TEMAS: 1. Announcement by Vince Treanor, The Doors' road manager 2. Tuning > Ray Speaks 3. Break On Through > There You Sit 4. Soul Kitchen 5. Alabama Song > Backdoor Man 6. Hello I Love You 7. Light My Fire 8. The Unknown Soldier (tape cuts1:10)


The Pretty Things - Paradiso, Amsterdam 29/03 (1969)

This one goes to the memory of Dirk Friesland (R.I.P.)Excellent live bootleg from The Pretty Things
1. Instro (fade in)
2. Talking about the good times, part 1
3. Talking about the good times, part 2
4. Alexander
5. Renaissance Fair
6. SF sorrow is born
7. She says good morning
8. Mr. Evasion (cuts off)


The Rob Hoeke R&B Group - Celsius 232.8 (1968)

This one goes to a special friend that is going to join us soon, maybe, who knows.
Here you can read more.


The Electric Prunes - The Warner/Reprise Sessions

Released by Rhino sometime ago... great stuff for collector ! ! you wont find acid garage here... mostly instrumental, with their orchestral arrengments. Read carefully.
There appeared to be an abrupt shift in the Electric Prunes musical direction with the release of the album, 'Mass in F Minor' , in January 1968. This was a concept rock opera mixing Gregorian music and psychedelic pop with vocals in Latin. The opening track of the 'Mass in F Minor' LP - 'Kyrie Eleison' - is widely known and backed the acid trip scene in the movie 'Easy Rider' (1969). Electric Prunes songs were also included in several other films of the late sixties, such as 'The Name of the Game Is Kill' (1968). Promotion of the album led the band to even appearing on the Pat Boone Show, where they did a lip sync performance of 'Kyrie Eleison'.
The 'Mass in F Minor' LP seemed to mark the beginning of the end for the original Electric Prunes. The band started to go in a totally different direction to what it originally been set out to do. James Lowe left the band in the middle of a tour of Texas. The band continued for about two months after he left. Both Mike Gannon and newcomer Joe Dooley also quit, leaving just Mark Tulin and Ken Williams as the original band members.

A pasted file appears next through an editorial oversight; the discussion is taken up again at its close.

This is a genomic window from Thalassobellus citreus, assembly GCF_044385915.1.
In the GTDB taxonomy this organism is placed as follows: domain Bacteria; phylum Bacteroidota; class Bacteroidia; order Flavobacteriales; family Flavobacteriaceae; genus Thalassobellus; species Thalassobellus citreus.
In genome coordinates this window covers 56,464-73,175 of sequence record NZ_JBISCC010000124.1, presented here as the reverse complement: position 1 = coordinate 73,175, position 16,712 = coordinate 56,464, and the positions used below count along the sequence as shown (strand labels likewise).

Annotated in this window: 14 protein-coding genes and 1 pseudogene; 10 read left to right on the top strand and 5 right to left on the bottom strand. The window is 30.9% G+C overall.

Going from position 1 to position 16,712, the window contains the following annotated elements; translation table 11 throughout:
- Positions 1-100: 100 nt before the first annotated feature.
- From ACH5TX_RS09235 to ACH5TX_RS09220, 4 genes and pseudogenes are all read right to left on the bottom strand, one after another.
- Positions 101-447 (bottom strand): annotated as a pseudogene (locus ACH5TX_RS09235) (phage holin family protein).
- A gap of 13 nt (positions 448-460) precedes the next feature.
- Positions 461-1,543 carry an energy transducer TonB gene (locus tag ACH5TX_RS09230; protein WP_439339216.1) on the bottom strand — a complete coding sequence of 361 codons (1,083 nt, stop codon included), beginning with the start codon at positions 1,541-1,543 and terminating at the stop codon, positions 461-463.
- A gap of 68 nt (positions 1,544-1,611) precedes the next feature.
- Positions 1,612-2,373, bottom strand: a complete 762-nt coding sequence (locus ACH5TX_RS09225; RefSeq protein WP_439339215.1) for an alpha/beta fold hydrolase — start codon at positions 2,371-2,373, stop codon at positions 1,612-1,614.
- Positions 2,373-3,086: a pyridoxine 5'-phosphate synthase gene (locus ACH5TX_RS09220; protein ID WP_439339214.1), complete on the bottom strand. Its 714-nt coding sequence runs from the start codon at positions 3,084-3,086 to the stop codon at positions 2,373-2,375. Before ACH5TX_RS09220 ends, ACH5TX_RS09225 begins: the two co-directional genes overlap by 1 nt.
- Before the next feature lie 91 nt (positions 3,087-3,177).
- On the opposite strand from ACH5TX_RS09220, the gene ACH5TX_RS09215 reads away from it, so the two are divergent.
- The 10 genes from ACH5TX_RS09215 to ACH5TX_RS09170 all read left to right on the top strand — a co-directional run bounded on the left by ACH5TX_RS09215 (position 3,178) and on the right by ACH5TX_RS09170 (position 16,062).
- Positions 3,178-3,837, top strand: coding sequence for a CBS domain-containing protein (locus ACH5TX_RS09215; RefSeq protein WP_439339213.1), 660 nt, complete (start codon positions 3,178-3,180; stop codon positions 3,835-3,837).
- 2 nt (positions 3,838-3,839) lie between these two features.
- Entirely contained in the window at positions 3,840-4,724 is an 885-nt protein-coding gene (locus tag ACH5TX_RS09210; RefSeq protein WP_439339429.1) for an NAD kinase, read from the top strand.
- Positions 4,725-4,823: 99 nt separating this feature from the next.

the link its alive! since 23/06/2008 ! ;)
(David Axelrod)

Pierre Henry - Mass for the Present time (1968)

the linkstill alive since 24th july 2008! ! !


Rob Hoeke R&B Group - Jolita (1968)

Here's my new 45 from this group, "Jolita" (B-side is an instrumental version of the same song)

The song is nice but the female backing vocals can get on one's nerves after a while, thus I prefer the instrumental version. What is even nicer about this 45 is the lovely fold-out psychedelic paper sleeve of which I made scans from the in- and outside. The text on the inside unfortunately is in Dutch, so I don't understand a word. The song itself is creditet to Manfred Mann and Mike Hugg, that's why there's a picture of Mann on the inside and his name on the outside. Now this is what's so clever about the cover design: on the front it says "Manfred Mann" in big letters and "Manfred Mann played by Rob Hoeke R&B Group" underneath. If you turn the record around, you have "Rob Hoeke Rhythm & Blues Group" in big letters and "Rob Hoeke plays Manfred Mann" written above. So when you open up the sleeve and look at the outside you have a funny kind of symmetry. -anyonesdaugher-